Principal Investigators: Jocelyn Smith, Art Schaafsma and David Hooker
Research Institution: University of Guelph
Timeline: April 2021 – March 2024
- Improve true armyworm monitoring and scouting alerts in Ontario through increased pheromone trapping in various regions to detect the timing and abundance of moth migration.
- Determine levels of biological control of true armyworm in Ontario and identify key parasitoid, predator, and entomopathogen species.
- Revise economic thresholds for true armyworm larvae in cereals in relation to crop growth stage.
- Determine the susceptibility of true armyworm in Ontario to Cry1Ab, Cry1A.105, Cry2Ab2, and Vip3A Bt corn proteins, including various larval instars (e.g., 1st, 3rd, 5th).
- Determine the susceptibility of true armyworm in Ontario to currently registered insecticides, including relevant larval instars (e.g., 3rd and 5th).
- Economic analysis of the impact of TAW and integrated pest management of TAW in cereals.
- The development of a comprehensive integrated pest management plan for TAW in Ontario (incorporating knowledge of biological control services, the economic impact of TAW, and the efficacy of control tactics) will benefit Ontario cereal and corn producers by minimizing costly unnecessary pesticide use, reducing negative environmental impacts and providing ongoing sustainable suppression.
- The delivery of improved monitoring of TAW to Ontario cereal and corn producers, including timely and coordinated information of TAW infestations that provide earlier warnings and better prediction of economic infestations.
- Measurement of baseline susceptibility of TAW to Bt proteins and insecticides and development of expertise in rearing and insect resistance management bioassay methodology with TAW will provide the infrastructure and knowledge to protect the longevity of transgenic technology and insecticides in Ontario.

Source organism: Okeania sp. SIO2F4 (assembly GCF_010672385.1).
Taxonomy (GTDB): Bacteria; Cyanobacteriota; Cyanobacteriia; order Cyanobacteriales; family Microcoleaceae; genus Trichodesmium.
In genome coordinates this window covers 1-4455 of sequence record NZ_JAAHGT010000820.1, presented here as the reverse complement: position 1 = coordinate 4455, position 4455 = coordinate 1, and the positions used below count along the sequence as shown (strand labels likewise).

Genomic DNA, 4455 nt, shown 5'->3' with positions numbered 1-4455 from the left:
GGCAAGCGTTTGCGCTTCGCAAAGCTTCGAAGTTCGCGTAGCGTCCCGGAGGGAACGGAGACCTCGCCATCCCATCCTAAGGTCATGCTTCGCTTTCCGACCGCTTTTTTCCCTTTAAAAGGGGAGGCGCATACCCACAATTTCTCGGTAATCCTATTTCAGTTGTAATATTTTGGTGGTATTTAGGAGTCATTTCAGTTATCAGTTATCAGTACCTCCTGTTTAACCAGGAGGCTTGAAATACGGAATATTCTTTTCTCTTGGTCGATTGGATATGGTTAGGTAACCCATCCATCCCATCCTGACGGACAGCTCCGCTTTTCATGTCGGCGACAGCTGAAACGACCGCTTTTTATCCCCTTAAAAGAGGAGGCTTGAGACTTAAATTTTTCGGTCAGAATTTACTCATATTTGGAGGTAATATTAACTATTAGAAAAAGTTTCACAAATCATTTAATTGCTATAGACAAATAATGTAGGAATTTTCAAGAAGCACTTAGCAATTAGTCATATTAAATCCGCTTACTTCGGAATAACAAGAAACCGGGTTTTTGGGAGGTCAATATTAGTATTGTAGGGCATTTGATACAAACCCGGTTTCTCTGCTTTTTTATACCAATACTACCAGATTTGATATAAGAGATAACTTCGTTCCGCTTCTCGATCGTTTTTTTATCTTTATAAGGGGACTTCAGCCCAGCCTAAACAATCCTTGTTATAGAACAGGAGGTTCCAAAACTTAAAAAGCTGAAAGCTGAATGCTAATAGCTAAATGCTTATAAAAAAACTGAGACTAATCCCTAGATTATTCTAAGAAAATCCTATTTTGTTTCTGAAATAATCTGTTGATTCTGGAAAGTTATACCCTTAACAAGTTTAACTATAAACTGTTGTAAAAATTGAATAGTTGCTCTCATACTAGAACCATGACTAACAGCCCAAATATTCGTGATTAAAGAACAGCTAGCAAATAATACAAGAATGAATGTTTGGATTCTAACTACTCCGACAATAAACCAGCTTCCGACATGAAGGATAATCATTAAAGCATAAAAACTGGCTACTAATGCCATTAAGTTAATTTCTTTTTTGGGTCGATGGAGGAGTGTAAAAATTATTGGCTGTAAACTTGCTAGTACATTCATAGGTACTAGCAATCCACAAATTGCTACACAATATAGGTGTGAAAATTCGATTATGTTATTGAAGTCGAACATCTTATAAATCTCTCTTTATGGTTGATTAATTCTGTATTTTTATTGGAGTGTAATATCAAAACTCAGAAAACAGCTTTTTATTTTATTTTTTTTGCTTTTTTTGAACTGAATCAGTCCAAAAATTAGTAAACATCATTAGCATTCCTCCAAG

- Optimizing IPM strategies for TAW management will encourage Ontario producers to include cereals such as winter wheat in their crop rotation, enhancing crop rotation diversity and agroecosystem resiliency in an economical manner.
- Training highly qualified personnel in integrated pest management and agronomy, such as the MSc student planned in this project, provides valuable human resources within the Ontario agricultural industry.
True armyworm (TAW), Mythimna unipuncta Haworth (Lepidoptera: Noctuidae) causes economic damage to winter wheat, spring wheat, and barley in Ontario during outbreaks. Economic injury to corn may also occur in outbreak years when TAW migrate from cereal fields into corn fields. Over the last 12 years, Ontario experienced TAW outbreaks in 2008, 2012, and 2020, which primarily affected winter wheat crops. As TAW has historically been a sporadic pest in Ontario, much of our current management approach is based on research that was conducted >50 years ago. With advances in cereal crop management, increased adoption of cover crops in grain production, and the potential impacts of climate change on TAW populations and their natural enemies, there is a need and opportunity to develop a modern, more proactive and sustainable approach to TAW management in Ontario. Currently, cereal producers rely on notifications of TAW populations in the spring from neighbouring US states as routine monitoring is not conducted in Ontario. Widespread scouting efforts are reactive, being initiated in response to discoveries of high numbers of larvae in a limited region, and control decisions are based on outdated economic thresholds and biological control knowledge (Guppy 1967). Establishing modern thresholds based on crop stage and a new biological control assessment could provide more precise spray timing and reduce unnecessary insecticide applications when the crop is advanced enough that yield loss is no longer a concern. Furthermore, a limited number of insecticides are registered and the susceptibility of TAW to these active ingredients is unknown. As fewer insecticide registrations are anticipated in the future, the impact of biological control agents and their conservation will become increasingly important. Implementation of biological control of TAW has the potential to reduce insecticide use, minimizing risks to non-target beneficial insects and lowering production costs for cereal producers.
External Funding Partners:
The project was funded in part by the Ontario Agri-Food Innovation Alliance, a collaboration between the government of Ontario and the University of Guelph.